Hong Kong's 'Anchor Babies'-Style Controversy

baby article.jpgReuters

Hong Kong complains of a pestilence problem: "locusts" have invaded and crowded out locals for facilities, made finding a place to stay a challenge in the recent years, caused public nuisances and infuriated the local populace. However, these "locusts" are not the literal plague of Biblical fame, but the recent influx of mainland Chinese into Hong Kong. And in the latest development in the increasing tensions between Hong Kong and China ever since Hong Kong returned to Chinese rule 15 years ago, Hong Kong singer Eason Chan recently released a new album, ...3mm, which features a song titled "Not Polite (非禮)" (embedded at the bottom of the post).

Bad Canto has translated the song, revealing that it contains lyrics like "Stumble in the hospital and jump queue/Deliver a chubby, stupid kid" and "It's just my luck having you in my whole trip of public transport/Before I rebuke, you curse and gift 'six words' for my family." The song also features the word "locust," the pejorative Hong Kong natives use to refer to pregnant women from the Chinese mainland who come into Hong Kong to give birth so that the child receives Hong Kong citizenship. These lyrics resonate with the locals' longstanding discontent and provoked the ire of mainland Chinese.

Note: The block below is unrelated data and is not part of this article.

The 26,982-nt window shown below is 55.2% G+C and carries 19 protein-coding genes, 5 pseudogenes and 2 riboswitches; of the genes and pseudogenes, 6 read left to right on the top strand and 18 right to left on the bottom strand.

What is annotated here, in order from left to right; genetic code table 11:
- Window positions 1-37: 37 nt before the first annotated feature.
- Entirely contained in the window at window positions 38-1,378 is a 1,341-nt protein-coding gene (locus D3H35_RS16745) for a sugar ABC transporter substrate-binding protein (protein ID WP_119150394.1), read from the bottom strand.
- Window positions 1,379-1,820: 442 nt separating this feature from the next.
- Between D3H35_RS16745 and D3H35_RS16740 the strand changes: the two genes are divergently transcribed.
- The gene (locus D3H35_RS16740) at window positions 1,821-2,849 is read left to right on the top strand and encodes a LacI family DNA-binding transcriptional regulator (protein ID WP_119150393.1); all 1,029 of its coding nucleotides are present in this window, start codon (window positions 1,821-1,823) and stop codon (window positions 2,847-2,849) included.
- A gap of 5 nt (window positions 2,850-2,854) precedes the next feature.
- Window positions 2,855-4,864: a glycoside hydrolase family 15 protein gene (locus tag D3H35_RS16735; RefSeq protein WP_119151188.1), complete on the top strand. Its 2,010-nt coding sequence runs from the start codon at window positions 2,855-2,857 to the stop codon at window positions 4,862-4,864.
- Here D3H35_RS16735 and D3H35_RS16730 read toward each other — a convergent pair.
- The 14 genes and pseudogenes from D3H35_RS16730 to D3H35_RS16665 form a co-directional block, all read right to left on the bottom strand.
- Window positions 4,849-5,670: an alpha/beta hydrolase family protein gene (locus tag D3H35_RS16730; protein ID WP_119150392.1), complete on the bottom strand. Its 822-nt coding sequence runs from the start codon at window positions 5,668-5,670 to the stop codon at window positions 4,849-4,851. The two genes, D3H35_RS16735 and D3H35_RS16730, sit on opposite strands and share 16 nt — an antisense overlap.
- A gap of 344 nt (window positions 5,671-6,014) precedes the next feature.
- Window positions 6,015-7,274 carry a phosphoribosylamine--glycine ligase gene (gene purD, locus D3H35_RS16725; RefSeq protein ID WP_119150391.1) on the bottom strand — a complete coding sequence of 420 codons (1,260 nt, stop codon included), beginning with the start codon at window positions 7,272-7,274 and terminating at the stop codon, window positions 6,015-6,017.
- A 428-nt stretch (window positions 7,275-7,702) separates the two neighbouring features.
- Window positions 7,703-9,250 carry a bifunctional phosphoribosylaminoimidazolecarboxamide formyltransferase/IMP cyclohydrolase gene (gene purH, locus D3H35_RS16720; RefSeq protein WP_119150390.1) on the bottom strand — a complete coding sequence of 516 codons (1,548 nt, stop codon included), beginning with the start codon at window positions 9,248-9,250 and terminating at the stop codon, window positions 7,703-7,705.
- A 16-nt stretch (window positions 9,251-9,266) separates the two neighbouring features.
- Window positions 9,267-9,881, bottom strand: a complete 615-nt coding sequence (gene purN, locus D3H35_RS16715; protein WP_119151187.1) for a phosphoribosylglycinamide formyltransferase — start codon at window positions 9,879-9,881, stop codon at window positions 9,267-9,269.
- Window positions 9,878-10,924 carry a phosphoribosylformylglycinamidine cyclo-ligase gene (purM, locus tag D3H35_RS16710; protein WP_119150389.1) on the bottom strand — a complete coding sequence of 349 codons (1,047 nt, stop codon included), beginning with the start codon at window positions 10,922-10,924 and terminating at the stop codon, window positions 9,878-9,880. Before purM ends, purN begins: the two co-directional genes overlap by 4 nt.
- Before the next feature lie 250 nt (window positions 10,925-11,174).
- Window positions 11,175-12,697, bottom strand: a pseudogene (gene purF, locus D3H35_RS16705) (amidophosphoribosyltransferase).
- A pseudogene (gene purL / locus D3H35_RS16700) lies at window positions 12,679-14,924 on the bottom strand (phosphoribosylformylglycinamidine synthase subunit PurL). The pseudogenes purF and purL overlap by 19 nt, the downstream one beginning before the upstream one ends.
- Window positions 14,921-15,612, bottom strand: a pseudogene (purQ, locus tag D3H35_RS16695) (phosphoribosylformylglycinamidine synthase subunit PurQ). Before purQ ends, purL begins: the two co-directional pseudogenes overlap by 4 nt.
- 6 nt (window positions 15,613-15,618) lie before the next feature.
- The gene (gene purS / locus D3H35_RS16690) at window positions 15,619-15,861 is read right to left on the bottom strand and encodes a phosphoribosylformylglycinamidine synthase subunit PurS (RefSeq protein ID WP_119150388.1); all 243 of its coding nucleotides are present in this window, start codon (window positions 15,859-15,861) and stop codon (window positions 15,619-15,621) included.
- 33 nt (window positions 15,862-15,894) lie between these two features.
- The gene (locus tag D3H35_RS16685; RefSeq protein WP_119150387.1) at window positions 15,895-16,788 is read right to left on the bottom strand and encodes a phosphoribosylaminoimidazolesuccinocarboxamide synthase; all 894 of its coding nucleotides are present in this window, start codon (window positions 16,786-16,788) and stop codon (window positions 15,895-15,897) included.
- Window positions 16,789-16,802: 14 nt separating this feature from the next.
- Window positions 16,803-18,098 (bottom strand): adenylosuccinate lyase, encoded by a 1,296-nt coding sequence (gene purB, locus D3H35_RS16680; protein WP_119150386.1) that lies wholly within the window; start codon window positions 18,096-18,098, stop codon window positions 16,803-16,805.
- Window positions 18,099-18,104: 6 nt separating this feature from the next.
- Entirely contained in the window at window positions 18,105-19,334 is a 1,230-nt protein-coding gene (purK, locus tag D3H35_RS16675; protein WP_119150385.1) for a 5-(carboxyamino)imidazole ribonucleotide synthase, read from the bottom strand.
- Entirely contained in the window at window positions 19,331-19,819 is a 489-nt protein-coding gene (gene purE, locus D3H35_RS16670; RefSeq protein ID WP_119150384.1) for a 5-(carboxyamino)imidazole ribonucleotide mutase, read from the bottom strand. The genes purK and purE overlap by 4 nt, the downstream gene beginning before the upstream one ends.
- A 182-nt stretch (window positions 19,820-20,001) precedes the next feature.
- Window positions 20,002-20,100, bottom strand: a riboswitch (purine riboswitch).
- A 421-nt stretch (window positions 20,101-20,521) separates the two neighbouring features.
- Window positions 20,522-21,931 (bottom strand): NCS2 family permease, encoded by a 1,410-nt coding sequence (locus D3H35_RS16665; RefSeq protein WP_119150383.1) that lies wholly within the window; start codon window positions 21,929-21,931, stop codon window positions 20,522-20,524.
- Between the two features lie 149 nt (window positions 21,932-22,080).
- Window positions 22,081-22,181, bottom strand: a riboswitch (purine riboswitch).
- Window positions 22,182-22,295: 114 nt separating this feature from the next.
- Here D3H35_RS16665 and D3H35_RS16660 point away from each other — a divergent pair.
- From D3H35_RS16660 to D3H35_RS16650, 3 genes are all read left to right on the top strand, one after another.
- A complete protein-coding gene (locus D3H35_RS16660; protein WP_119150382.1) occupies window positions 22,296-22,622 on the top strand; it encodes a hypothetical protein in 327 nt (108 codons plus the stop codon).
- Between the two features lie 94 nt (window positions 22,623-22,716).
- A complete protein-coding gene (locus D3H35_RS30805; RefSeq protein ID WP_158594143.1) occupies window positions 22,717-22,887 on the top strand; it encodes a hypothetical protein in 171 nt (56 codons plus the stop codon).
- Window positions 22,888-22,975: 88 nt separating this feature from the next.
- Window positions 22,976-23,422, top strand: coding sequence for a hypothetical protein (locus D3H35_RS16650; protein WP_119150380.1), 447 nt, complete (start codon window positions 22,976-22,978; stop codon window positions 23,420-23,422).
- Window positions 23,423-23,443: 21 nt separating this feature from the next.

Indeed, Hong Kong seems to be marked by much discontent this year, which has been peppered with various public protests and altercations. The list compiled above highlights some of the biggest ones. However, Asia Society Associate Fellow Jeffrey Wasserstrom believes that there are important nuances to this turmoil. I interviewed Wasserstrom on the phone about the developments of Hong Kong-mainland China relations and tensions.

Since Hong Kong's return to China in 1997, how have Hong Kong citizens' impression of China progressed?

You've got to separate out two kinds of tension: the reaction to the mainland government, and a separate reaction to people from the mainland, and those get twisted together in a lot of different ways.

There's been ongoing concern among a lot of local Hong Kong residents about protecting the degree of autonomy that Hong Kong has from the rest of mainland. And it's still pretty significant how in cultural ways and some political ways Hong Kong has really been protecting itself.

There's been periodic tension about tourism from the mainland and immigration from the mainland, which is separate in a lot of ways from the political issues but sometimes it gets intertwined. There have been periodic complaints about officials from the mainland coming to Hong Kong and behaving in uncouth ways.

Have there always been political tensions ever since Hong Kong returned to China?

The political anxiety has been there the whole time. The question is whether Beijing will really live up to its promise to allow Hong Kong to operate differently. Hong Kong used to be a colonial territory and as a colony there were plenty of limits put on the economy and political freedoms: there was censorship of the press and things like that. But during the years right before the handover, because Britain knew it was going to be giving Hong Kong back, it allowed more autonomy and more democracy to take place in the colony than would be typical in a colonial setting.

Presented by

Shuan Sim, a contributor to the Asia Society's blog, is originally from Singapore and is currently studying Journalism at New York University.

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